Indonesia will need the help of foreign investors to restore its peatlands, the Peatland Restoration Agency says as it calls for the recovery of over 2 million hectares of peatlands in Sumatra, Kalimantan and Papua, the Jakarta Globe reports.
“Some foreign organizations have expressed interests in aiding us with peatland restoration. We will never meet our target if we only rely on [palm oil] corporations,” Peatland Restoration Agency chief Nazir Foead told CNN Indonesia on Monday (26/09).
According to Nazir, peatland restoration requires a close cooperation between the government, investors and farmers, as its sustainability relies on following existing programs on preservation, rehabilitation and land use.
But the former WWF executive is unclear about the role of the Indonesian industry in this ambitious project. Critics claim, Foead is guided by the WWF strategy in his current role. “Is he (Nazir) acting in the interest of Indonesia, or still in employment of his former paymasters?”, asks a member of parliament interviewed.
According to the Jakarta Globe, Nazir said the agency has identified a host of potential donors including Tom Steyer (here), the Packard Foundation, the MacArthur Foundation, Goldman Sachs, the GoodEnergies Foundation and the Climate and Land Use Alliance (CLUA).
The Packard Foundation and the Climate and Land Use Alliance have already declared they will donate $15 million. “International investors want to help with restoring Indonesia’s peatlands to reduce carbon emissions,” Nazir said.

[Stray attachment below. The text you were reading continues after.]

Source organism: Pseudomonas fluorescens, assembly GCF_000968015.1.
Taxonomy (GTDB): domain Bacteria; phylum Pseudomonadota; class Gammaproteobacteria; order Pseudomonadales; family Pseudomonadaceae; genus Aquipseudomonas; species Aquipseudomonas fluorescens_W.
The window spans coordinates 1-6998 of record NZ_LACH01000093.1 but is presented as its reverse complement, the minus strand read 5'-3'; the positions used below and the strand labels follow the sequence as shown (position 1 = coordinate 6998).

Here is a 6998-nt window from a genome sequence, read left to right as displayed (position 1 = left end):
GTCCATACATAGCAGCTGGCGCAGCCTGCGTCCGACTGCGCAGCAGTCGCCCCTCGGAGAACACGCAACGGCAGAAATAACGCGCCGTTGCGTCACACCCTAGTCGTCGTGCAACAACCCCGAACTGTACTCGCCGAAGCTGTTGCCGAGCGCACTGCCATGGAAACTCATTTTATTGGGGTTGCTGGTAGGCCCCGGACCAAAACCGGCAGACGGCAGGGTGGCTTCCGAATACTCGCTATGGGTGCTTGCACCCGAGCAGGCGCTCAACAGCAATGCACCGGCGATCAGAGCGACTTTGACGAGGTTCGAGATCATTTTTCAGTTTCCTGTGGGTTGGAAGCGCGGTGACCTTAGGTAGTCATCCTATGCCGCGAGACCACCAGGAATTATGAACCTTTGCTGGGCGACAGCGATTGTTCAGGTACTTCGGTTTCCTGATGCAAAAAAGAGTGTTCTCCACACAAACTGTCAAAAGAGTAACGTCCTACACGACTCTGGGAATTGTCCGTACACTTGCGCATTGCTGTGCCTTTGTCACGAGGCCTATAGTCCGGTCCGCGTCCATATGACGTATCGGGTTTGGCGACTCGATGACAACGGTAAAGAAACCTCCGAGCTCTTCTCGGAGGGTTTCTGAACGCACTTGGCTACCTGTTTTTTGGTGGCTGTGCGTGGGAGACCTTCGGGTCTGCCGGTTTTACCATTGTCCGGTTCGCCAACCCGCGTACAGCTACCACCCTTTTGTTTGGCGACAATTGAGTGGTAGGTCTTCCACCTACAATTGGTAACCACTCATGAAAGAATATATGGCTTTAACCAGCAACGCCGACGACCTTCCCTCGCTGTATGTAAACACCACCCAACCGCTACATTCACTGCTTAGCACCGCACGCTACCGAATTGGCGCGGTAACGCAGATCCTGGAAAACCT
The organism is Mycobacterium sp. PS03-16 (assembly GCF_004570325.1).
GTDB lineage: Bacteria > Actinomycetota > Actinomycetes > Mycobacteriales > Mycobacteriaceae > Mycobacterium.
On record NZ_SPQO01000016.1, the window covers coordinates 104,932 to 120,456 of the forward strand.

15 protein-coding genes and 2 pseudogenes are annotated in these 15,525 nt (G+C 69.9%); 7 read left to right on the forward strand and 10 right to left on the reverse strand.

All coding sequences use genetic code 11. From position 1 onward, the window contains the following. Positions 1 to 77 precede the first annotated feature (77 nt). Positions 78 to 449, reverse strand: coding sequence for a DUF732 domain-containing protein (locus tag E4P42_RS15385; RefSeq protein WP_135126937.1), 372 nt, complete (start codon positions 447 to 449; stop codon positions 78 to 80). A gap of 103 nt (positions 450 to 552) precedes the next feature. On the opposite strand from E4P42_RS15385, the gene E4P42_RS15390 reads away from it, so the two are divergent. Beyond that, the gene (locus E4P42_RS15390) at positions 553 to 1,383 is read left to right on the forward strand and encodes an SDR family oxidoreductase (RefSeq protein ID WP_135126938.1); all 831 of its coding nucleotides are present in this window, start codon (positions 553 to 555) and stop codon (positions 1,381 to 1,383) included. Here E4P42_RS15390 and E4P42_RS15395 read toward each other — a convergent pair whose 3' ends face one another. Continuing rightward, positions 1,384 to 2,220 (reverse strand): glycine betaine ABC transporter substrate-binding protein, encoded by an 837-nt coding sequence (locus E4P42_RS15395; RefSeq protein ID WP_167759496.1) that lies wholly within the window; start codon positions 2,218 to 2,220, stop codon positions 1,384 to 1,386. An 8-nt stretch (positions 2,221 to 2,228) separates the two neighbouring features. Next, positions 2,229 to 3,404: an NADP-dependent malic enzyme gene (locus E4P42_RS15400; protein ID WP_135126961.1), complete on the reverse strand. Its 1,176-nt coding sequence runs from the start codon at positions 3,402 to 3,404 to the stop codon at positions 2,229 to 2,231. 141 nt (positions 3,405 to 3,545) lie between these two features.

However, the political influence these investors hold over the Indonesian official is problematic. CLUA consists of U.S industrial interest groups, the Packard Foundation is linked to HP, the printing giant.
Nazir Foead former worked for both, CLUA and WWF raises the question if a conflict of interest is present. Officials from the Jokowi administration were not responding to questions at the time of filing this report.
The Guardian recently reported the UN rapporteur accused WWF in committing human rights violations. Reports suggest an eviction of communities from the Tesso Nilo National Park will cause tension in the communities. WWF was co-managing the national park in the past with disastrous results while Nazir was at the helm of WWF.
The World Bank estimates the initial cost for rehabilitating the 2 million hectares will be around Rp 27 trillion ($2 billion). The government plans to get the full amount in five years.